Collecting tribal artwork, or primitive folk art, can be fun and exciting. If you build a collection of art pieces and you don’t have enough room to display them, the following tips will be helpful as you progress in your hobby.
After your artwork has been cleaned or restored, you should place your pieces in a dry place that’s relatively cool. If the temperature in your storage space becomes too warm or too cold, the consequences can damage your hard-won artworks.
Another way to ensure your pieces are preserved safely is to wrap them in acid-free tissue paper. Apart from general protection, this will prevent dust or dirt from settling on your pieces which can cause long-term damage. If you’re dealing with fabric-based art, layers of acid-free tissue paper should be inserted between any of the folds in the piece.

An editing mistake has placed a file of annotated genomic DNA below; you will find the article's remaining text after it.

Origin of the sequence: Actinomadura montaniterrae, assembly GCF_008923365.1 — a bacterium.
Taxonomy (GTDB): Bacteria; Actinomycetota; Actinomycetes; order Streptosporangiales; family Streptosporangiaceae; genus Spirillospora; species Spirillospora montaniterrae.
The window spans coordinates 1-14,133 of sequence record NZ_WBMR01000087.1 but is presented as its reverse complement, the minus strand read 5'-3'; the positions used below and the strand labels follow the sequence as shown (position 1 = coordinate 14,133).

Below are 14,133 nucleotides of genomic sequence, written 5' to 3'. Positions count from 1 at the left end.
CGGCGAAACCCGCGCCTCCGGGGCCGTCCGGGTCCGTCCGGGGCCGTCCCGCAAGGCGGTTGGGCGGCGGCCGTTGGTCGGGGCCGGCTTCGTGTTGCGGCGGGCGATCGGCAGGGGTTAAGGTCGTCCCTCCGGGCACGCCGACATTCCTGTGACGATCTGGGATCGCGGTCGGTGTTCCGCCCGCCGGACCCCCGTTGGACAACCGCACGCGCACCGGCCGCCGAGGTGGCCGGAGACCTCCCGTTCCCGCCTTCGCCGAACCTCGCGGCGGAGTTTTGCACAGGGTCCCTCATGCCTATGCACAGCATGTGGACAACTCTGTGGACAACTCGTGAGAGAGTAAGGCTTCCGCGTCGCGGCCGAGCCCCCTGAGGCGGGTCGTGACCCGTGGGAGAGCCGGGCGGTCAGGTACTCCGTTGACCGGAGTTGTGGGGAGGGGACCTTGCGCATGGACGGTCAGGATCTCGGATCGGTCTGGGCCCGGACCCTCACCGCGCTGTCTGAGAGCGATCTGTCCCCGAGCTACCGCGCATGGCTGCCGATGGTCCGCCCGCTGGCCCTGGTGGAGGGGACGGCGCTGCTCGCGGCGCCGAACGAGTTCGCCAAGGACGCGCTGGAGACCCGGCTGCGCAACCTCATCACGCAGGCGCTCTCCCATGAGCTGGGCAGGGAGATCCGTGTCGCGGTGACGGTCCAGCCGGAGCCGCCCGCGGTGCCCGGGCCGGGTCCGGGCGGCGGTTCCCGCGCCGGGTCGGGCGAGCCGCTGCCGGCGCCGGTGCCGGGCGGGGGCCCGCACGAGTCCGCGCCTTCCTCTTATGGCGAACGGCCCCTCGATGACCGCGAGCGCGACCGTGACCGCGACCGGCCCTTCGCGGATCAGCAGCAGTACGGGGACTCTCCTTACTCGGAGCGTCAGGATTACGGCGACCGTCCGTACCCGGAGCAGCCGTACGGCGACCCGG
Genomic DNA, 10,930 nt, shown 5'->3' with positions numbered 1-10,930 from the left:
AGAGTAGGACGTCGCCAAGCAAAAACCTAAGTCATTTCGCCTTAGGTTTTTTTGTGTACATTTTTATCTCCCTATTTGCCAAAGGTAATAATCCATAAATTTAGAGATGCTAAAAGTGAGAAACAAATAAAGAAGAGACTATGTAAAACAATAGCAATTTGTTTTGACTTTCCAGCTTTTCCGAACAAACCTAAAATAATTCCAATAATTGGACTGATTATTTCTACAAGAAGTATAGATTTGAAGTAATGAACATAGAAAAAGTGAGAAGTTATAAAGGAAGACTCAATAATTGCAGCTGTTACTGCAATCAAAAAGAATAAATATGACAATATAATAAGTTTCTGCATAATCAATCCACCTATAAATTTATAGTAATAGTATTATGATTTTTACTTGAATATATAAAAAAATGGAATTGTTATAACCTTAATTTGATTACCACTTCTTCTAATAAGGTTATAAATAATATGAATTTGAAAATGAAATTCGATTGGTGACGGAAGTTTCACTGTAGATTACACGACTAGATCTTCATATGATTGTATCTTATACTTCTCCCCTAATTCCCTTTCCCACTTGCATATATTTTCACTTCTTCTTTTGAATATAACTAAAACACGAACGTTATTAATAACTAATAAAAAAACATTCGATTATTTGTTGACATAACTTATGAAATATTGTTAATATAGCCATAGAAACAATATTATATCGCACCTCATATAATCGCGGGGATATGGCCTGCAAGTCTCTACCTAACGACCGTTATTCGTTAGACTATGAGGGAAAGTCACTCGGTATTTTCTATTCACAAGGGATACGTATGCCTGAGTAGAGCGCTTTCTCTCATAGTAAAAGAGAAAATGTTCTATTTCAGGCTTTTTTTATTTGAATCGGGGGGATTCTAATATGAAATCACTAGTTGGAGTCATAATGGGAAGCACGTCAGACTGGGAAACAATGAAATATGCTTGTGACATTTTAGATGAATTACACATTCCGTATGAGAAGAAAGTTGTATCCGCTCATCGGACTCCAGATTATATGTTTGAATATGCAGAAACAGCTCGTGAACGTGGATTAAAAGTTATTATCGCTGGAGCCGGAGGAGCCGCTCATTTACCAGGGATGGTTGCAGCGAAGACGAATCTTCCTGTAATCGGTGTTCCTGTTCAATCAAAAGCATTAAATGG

Acid-free boxes that are durable enough to protect the artworks inside are the ideal home for primitive folk art items. Cushion the item on all sides, preventing it from abrasion. You can also add silica packets to the storage drawer to reduce the chance of humidity damaging your artwork.
If you’re concerned about a unique artwork that seems to fall outside of this advice, or you want more personalized considerations for your art pieces, seek out a professional art conservationist for more detailed instructions.